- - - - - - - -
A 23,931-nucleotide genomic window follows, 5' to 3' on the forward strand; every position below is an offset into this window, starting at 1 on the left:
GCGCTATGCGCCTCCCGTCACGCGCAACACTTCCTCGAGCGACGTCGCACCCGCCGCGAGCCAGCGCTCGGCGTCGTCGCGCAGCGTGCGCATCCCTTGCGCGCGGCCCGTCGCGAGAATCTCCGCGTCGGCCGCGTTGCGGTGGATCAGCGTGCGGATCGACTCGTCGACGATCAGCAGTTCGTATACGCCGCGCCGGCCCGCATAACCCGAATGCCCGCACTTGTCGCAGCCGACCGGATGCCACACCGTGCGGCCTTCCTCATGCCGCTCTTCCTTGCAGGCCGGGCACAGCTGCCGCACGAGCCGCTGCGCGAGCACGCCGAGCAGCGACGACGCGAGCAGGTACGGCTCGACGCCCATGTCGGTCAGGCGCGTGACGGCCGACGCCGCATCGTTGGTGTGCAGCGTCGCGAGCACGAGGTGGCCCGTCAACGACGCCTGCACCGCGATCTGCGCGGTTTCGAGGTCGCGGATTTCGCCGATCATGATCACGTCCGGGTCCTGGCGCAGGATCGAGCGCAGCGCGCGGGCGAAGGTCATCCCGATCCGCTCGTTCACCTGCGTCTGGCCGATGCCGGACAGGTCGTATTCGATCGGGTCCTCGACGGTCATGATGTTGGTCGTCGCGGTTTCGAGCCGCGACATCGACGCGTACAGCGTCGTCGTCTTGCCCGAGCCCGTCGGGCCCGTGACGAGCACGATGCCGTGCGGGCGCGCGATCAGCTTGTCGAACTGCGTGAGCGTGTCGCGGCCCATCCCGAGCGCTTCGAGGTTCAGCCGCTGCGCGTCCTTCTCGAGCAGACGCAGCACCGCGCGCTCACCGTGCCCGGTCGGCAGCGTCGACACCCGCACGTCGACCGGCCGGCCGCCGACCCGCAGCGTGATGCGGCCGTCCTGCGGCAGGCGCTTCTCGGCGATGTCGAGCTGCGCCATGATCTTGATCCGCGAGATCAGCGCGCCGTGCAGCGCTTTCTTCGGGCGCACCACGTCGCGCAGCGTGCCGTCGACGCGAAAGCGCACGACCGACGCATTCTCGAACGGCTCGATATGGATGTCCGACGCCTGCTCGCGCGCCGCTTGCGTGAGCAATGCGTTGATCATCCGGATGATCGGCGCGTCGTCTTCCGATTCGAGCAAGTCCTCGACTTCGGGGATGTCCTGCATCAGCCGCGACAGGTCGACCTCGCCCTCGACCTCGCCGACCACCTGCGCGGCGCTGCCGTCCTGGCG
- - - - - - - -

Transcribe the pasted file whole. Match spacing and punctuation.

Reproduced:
A 23,931-nucleotide genomic window follows, 5' to 3' on the forward strand; every position below is an offset into this window, starting at 1 on the left:
GCGCTATGCGCCTCCCGTCACGCGCAACACTTCCTCGAGCGACGTCGCACCCGCCGCGAGCCAGCGCTCGGCGTCGTCGCGCAGCGTGCGCATCCCTTGCGCGCGGCCCGTCGCGAGAATCTCCGCGTCGGCCGCGTTGCGGTGGATCAGCGTGCGGATCGACTCGTCGACGATCAGCAGTTCGTATACGCCGCGCCGGCCCGCATAACCCGAATGCCCGCACTTGTCGCAGCCGACCGGATGCCACACCGTGCGGCCTTCCTCATGCCGCTCTTCCTTGCAGGCCGGGCACAGCTGCCGCACGAGCCGCTGCGCGAGCACGCCGAGCAGCGACGACGCGAGCAGGTACGGCTCGACGCCCATGTCGGTCAGGCGCGTGACGGCCGACGCCGCATCGTTGGTGTGCAGCGTCGCGAGCACGAGGTGGCCCGTCAACGACGCCTGCACCGCGATCTGCGCGGTTTCGAGGTCGCGGATTTCGCCGATCATGATCACGTCCGGGTCCTGGCGCAGGATCGAGCGCAGCGCGCGGGCGAAGGTCATCCCGATCCGCTCGTTCACCTGCGTCTGGCCGATGCCGGACAGGTCGTATTCGATCGGGTCCTCGACGGTCATGATGTTGGTCGTCGCGGTTTCGAGCCGCGACATCGACGCGTACAGCGTCGTCGTCTTGCCCGAGCCCGTCGGGCCCGTGACGAGCACGATGCCGTGCGGGCGCGCGATCAGCTTGTCGAACTGCGTGAGCGTGTCGCGGCCCATCCCGAGCGCTTCGAGGTTCAGCCGCTGCGCGTCCTTCTCGAGCAGACGCAGCACCGCGCGCTCACCGTGCCCGGTCGGCAGCGTCGACACCCGCACGTCGACCGGCCGGCCGCCGACCCGCAGCGTGATGCGGCCGTCCTGCGGCAGGCGCTTCTCGGCGATGTCGAGCTGCGCCATGATCTTGATCCGCGAGATCAGCGCGCCGTGCAGCGCTTTCTTCGGGCGCACCACGTCGCGCAGCGTGCCGTCGACGCGAAAGCGCACGACCGACGCATTCTCGAACGGCTCGATATGGATGTCCGACGCCTGCTCGCGCGCCGCTTGCGTGAGCAATGCGTTGATCATCCGGATGATCGGCGCGTCGTCTTCCGATTCGAGCAAGTCCTCGACTTCGGGGATGTCCTGCATCAGCCGCGACAGGTCGACCTCGCCCTCGACCTCGCCGACCACCTGCGCGGCGCTGCCGTCCTGGCG